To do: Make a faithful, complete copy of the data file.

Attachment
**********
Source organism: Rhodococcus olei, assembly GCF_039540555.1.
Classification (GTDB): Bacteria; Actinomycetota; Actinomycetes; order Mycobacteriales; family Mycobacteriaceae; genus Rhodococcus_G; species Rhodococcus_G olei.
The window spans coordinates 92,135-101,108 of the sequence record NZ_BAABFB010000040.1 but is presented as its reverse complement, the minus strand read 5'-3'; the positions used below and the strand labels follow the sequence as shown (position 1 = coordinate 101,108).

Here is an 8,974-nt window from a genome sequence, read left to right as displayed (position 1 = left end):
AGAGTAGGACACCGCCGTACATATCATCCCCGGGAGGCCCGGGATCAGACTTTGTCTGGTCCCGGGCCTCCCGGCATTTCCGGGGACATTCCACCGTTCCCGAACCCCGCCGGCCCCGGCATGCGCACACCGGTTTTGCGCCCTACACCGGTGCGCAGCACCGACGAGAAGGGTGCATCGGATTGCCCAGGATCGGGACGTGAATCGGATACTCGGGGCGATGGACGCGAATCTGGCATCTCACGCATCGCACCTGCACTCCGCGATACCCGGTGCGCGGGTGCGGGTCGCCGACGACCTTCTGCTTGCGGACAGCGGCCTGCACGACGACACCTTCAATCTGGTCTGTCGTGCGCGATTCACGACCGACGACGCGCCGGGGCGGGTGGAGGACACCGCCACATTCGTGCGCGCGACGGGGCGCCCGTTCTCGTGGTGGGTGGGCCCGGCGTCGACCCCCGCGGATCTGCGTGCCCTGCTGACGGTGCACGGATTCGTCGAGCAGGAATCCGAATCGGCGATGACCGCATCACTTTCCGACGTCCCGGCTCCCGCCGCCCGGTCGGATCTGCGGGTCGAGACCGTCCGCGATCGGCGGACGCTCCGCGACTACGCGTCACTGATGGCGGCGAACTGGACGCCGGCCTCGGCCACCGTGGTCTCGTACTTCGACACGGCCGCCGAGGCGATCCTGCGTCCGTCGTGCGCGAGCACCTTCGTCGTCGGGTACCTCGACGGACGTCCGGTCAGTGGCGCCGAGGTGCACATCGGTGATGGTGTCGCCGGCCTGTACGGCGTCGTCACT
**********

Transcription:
Source organism: Rhodococcus olei, assembly GCF_039540555.1.
Classification (GTDB): Bacteria; Actinomycetota; Actinomycetes; order Mycobacteriales; family Mycobacteriaceae; genus Rhodococcus_G; species Rhodococcus_G olei.
The window spans coordinates 92,135-101,108 of the sequence record NZ_BAABFB010000040.1 but is presented as its reverse complement, the minus strand read 5'-3'; the positions used below and the strand labels follow the sequence as shown (position 1 = coordinate 101,108).

Here is an 8,974-nt window from a genome sequence, read left to right as displayed (position 1 = left end):
AGAGTAGGACACCGCCGTACATATCATCCCCGGGAGGCCCGGGATCAGACTTTGTCTGGTCCCGGGCCTCCCGGCATTTCCGGGGACATTCCACCGTTCCCGAACCCCGCCGGCCCCGGCATGCGCACACCGGTTTTGCGCCCTACACCGGTGCGCAGCACCGACGAGAAGGGTGCATCGGATTGCCCAGGATCGGGACGTGAATCGGATACTCGGGGCGATGGACGCGAATCTGGCATCTCACGCATCGCACCTGCACTCCGCGATACCCGGTGCGCGGGTGCGGGTCGCCGACGACCTTCTGCTTGCGGACAGCGGCCTGCACGACGACACCTTCAATCTGGTCTGTCGTGCGCGATTCACGACCGACGACGCGCCGGGGCGGGTGGAGGACACCGCCACATTCGTGCGCGCGACGGGGCGCCCGTTCTCGTGGTGGGTGGGCCCGGCGTCGACCCCCGCGGATCTGCGTGCCCTGCTGACGGTGCACGGATTCGTCGAGCAGGAATCCGAATCGGCGATGACCGCATCACTTTCCGACGTCCCGGCTCCCGCCGCCCGGTCGGATCTGCGGGTCGAGACCGTCCGCGATCGGCGGACGCTCCGCGACTACGCGTCACTGATGGCGGCGAACTGGACGCCGGCCTCGGCCACCGTGGTCTCGTACTTCGACACGGCCGCCGAGGCGATCCTGCGTCCGTCGTGCGCGAGCACCTTCGTCGTCGGGTACCTCGACGGACGTCCGGTCAGTGGCGCCGAGGTGCACATCGGTGATGGTGTCGCCGGCCTGTACGGCGTCGTCACT